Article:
When Covid-19 came to Chicago, Hoops in the Hood, LISC's long-running basketball-community-building-and-safety program, morphed into the perfect antidote for quarantine stress and boredom. Now, hundreds of kids and their parents across the city are staying active, and logging their exercise minutes, in a true Chicago-style competition between neighborhoods.
If there’s anything the outset of 2020 has taught us, it’s that America needs strong communities and strong organizations to flourish and progress, and to weather the profound challenges that life serves up—which is exactly where we find ourselves now, in the midst of the global Covid-19 crisis.Read Our Report
As part of its 20-year partnership with LISC, State Farm has committed a new $4 million grant to help expand employment, revitalize commercial corridors, promote health and enhance community safety in 12 cities over the next two years. In addition, State Farm has set up a $10 million loan pool with LISC to assist small businesses and community nonprofits in Central Illinois and Chicago hit hard by Covid-19.
LISC’s SVP of economic development Bill Taft, LISC LA executive director Tunua, Thrash-Ntuk and Hanna Love of Brookings' Metropolitan Policy Program offer a concrete outline for how local organizations, stakeholders and policy makers can help spark economic vibrancy and inclusion in historically under-invested communities. Invoking the myriad causes of LA’s homelessness crisis, the blog for Brookings offers a multi-pronged place-based and people-centered approach that is forging authentic change in South LA, and in parts of Philadelphia and Indianapolis, too.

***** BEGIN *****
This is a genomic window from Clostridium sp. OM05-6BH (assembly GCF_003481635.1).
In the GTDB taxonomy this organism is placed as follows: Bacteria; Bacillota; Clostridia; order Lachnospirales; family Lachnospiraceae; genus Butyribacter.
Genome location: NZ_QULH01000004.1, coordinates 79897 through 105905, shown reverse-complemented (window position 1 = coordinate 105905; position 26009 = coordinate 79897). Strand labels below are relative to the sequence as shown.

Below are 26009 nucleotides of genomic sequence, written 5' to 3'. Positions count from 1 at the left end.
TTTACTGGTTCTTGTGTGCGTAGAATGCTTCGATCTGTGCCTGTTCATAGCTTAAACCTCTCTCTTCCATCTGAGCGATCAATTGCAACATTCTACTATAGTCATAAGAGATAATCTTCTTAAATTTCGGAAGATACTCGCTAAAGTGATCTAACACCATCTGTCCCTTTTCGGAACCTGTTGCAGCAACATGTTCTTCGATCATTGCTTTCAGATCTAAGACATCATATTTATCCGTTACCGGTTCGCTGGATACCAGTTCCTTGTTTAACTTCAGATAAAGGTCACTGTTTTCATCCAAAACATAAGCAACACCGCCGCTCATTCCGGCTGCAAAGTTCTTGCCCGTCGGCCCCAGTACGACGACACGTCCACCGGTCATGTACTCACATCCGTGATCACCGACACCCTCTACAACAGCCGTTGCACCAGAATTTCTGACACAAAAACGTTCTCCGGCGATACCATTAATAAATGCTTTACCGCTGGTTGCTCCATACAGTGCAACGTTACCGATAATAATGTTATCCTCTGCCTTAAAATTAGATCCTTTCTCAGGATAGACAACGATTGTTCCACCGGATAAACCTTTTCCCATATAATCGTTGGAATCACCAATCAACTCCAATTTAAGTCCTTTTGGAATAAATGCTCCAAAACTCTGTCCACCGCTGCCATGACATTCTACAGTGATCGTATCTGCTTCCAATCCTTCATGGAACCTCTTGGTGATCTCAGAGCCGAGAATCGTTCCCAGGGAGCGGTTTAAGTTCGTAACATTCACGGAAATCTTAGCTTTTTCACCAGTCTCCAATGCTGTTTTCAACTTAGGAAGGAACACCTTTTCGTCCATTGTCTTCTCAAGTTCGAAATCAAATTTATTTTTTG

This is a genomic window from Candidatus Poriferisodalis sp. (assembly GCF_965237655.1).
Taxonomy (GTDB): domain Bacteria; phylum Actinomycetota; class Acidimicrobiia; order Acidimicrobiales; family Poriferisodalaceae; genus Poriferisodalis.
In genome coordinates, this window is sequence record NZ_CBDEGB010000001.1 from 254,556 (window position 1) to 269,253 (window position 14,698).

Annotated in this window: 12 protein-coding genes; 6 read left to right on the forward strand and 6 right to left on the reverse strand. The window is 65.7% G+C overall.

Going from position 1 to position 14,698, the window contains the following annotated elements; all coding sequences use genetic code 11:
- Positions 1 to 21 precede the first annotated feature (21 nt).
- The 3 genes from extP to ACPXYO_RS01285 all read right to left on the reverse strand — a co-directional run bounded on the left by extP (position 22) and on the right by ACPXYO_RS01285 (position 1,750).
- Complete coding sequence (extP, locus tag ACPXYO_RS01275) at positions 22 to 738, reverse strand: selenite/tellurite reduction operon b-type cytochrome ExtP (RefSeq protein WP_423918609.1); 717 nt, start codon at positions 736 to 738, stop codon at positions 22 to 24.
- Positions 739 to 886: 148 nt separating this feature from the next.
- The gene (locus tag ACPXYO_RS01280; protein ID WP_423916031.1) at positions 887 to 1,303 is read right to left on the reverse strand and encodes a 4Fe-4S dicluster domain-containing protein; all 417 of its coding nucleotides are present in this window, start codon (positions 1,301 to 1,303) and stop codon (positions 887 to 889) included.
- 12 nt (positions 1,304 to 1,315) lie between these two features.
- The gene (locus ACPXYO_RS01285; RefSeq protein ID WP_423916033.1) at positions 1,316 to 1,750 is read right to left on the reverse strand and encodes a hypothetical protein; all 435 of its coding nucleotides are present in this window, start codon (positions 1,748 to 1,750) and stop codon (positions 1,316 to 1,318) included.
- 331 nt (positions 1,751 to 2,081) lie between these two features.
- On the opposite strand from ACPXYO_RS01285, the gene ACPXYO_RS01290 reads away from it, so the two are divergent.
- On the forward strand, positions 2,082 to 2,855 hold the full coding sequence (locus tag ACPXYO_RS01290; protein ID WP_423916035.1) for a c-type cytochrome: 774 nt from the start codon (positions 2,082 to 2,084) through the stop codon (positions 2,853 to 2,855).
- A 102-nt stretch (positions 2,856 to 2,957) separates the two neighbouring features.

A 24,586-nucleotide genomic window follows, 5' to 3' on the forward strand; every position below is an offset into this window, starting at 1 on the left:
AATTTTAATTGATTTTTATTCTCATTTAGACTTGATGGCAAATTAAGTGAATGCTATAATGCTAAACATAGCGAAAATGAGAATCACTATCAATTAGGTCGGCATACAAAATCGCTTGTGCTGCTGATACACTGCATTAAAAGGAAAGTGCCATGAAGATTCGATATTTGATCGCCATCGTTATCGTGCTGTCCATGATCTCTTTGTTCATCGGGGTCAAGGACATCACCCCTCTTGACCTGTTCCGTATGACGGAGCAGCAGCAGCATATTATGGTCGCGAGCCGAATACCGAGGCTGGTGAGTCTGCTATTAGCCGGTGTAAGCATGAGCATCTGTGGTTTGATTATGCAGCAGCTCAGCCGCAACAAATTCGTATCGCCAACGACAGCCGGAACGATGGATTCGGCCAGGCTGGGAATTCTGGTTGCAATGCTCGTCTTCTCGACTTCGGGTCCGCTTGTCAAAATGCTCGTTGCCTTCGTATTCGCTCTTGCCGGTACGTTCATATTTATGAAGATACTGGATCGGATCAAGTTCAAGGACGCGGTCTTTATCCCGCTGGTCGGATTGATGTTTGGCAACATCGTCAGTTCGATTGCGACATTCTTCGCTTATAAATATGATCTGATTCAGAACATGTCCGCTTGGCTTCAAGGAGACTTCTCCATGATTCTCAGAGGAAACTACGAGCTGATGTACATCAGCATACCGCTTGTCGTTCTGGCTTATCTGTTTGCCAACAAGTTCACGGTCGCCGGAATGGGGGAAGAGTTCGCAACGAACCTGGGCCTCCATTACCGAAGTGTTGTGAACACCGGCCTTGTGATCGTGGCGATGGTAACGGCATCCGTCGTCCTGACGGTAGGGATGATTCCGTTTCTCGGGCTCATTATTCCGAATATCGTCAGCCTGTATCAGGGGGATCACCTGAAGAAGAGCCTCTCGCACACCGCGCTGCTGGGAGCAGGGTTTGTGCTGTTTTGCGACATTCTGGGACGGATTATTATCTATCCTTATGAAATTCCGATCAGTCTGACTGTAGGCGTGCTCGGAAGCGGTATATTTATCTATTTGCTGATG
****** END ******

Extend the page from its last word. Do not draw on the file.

In a wide-ranging conversation with Nonprofit Quarterly, LISC COO Annie Donovan delves into LISC’s 40 years of connecting capital to disinvested places, and people to opportunity. From spearheading a “comprehensive” approach in community development, to elevating health and racial equity in its investments, to forging a $500M affordable housing fund for the Bay Area, LISC continually refines and augments its work. The commitment to truly upend inequalities demands intentional action, says Donovan, which has led LISC to take on “more capacity building, more support for advocacy. That is how you create systems change.”